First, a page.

GNC Holdings Inc. and Vitamin Shoppe Inc. plunged Tuesday on plans by the Justice Department, the Food and Drug Administration and other U.S. agencies to announce criminal and civil enforcement actions over the advertising and sale of dietary supplements.
Dozens of Chipotle restaurants in Washington and Oregon are temporarily closing due to an outbreak of E. coli. Health officials have linked 19 cases in Washington and three in Oregon to Chipotles in those states. Eight people have been hospitalized: Seven from Washington, one from Oregon.
According to the Washington State Department of Health, though the outbreak appears to be connected to food served at Chipotle, the specific source of contamination has yet to be determined and is still under investigation. The restaurants have closed voluntarily while awaiting updated information.
In a statement, State Epidemiologist Dr. Scott Lindquist implored anyone who thinks they may have fallen sick from eating at Chipotle within the past three weeks should consult a healthcare provider, particularly “the elderly and very young children,” who “are more likely to become severely ill from this kind of E. coli infection.”
The investigation is being conducted by local and state health officials along with the U.S. Food and Drug Administration, Washington State Department of Agriculture and the U.S. Centers for Disease Control and Prevention.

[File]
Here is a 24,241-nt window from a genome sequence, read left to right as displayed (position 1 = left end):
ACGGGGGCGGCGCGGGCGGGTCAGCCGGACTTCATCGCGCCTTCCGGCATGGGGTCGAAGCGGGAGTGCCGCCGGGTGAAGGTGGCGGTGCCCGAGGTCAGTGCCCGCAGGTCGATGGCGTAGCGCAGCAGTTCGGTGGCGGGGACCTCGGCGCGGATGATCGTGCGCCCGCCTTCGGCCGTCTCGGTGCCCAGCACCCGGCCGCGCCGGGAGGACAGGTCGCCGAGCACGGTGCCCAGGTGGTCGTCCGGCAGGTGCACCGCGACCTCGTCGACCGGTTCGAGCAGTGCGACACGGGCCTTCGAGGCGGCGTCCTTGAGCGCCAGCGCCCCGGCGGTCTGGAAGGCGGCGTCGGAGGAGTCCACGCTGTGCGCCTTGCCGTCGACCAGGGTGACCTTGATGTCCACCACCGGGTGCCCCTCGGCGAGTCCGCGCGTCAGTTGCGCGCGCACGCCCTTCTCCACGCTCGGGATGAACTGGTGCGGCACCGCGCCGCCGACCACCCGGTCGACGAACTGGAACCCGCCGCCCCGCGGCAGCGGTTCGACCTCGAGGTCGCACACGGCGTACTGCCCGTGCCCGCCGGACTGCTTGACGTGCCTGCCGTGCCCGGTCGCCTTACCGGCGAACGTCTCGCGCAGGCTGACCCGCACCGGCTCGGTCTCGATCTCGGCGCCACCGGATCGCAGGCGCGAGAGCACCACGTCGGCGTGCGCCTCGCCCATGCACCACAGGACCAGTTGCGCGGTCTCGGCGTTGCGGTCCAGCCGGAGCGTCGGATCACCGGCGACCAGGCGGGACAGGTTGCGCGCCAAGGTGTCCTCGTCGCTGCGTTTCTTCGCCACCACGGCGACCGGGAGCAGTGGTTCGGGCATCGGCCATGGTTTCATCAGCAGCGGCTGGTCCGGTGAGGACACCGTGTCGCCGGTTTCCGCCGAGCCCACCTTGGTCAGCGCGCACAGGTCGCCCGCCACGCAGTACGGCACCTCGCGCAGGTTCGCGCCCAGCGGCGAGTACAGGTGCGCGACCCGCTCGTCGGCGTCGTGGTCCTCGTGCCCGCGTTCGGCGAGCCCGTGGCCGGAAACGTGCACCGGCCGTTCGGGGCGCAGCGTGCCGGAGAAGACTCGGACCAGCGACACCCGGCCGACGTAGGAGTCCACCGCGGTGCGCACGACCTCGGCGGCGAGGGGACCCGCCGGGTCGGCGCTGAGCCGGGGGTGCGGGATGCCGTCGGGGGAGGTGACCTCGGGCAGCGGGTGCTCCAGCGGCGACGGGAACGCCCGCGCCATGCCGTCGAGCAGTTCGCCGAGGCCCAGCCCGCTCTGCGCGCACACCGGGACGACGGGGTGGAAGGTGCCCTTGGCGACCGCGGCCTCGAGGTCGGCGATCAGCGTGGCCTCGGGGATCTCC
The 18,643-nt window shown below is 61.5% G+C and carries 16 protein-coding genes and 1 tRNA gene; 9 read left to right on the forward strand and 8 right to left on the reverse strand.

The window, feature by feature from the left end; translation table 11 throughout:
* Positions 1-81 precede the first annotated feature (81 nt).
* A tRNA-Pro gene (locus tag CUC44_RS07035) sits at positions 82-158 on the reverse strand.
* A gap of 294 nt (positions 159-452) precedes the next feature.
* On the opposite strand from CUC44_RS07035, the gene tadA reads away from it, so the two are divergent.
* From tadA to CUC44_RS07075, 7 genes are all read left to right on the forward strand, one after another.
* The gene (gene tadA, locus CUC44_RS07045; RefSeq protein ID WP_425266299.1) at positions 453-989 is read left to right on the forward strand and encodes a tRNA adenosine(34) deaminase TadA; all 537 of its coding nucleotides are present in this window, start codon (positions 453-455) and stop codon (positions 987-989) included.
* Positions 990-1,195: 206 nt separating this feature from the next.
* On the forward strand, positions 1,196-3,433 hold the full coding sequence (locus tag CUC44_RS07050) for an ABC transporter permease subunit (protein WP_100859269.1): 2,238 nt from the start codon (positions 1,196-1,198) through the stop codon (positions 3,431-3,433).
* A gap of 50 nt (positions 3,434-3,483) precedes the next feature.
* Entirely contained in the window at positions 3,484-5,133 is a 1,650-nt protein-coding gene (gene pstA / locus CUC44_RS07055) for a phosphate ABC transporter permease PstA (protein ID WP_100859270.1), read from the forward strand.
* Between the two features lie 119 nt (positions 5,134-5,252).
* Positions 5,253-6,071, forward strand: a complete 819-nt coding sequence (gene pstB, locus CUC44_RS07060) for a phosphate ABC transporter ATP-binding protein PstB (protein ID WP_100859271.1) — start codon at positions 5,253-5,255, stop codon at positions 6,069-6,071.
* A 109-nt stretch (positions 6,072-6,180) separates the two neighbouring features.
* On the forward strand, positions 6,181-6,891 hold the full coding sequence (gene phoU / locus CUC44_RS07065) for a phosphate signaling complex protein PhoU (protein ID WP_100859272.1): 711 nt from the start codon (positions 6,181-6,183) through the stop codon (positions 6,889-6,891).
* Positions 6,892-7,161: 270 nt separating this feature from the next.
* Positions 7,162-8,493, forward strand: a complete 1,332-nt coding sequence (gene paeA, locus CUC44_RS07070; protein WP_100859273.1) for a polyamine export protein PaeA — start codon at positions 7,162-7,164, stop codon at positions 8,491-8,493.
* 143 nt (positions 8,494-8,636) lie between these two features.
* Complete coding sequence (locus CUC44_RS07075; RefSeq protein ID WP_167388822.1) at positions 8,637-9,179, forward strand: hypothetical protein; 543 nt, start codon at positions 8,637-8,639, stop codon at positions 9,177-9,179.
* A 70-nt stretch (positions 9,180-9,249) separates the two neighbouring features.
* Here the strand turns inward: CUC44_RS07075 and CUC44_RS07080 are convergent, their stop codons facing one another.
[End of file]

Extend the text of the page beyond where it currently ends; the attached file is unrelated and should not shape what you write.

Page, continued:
On Monday, the World Health Organization’s International Agency for Research on Cancer (IARC) announced “there is convincing evidence” that eating bacon, salami, hot dogs, and other processed meats can increase the risk of cancer in humans.
Sadly, that ushered in a lot of sloppy journalism and needless panic. Some news outlets are suggesting that processed meat is now considered just as bad for you as cigarette smoke. That is wildly false.
The main thing the IARC established was a casual link between eating processed meat and certain types of cancer in humans, chiefly colorectal cancer. But the actual risk is quite modest — and far, far smaller than the cancer risks from smoking. Munching on the occasional bacon strip simply isn’t that dangerous.
The trouble is that the IARC uses a very confusing scale for classifying carcinogens. The group first examines various substances — from sunlight to alcohol to various chemicals — and then reviews all scientific evidence to see whether these substances can be linked to any type of cancer in humans. The group then classifies these substances based on the answer to this question. Here’s a chart:
Flickr/Andres RodriguezGo for a juicy pastrami burger in Utah.
From sea to sea, America is jam-packed with amazing foods and local specialties.
From regional delicacies to to-die-for dishes, we found the one food you should eat in every US state.
We chose the most iconic and famous dishes, taking local recommendations into consideration, and picking items you simply can’t get anywhere else.
Whether you have a sweet tooth, a preference for spice, or love biting into a succulent piece of steak, we’ve got you covered.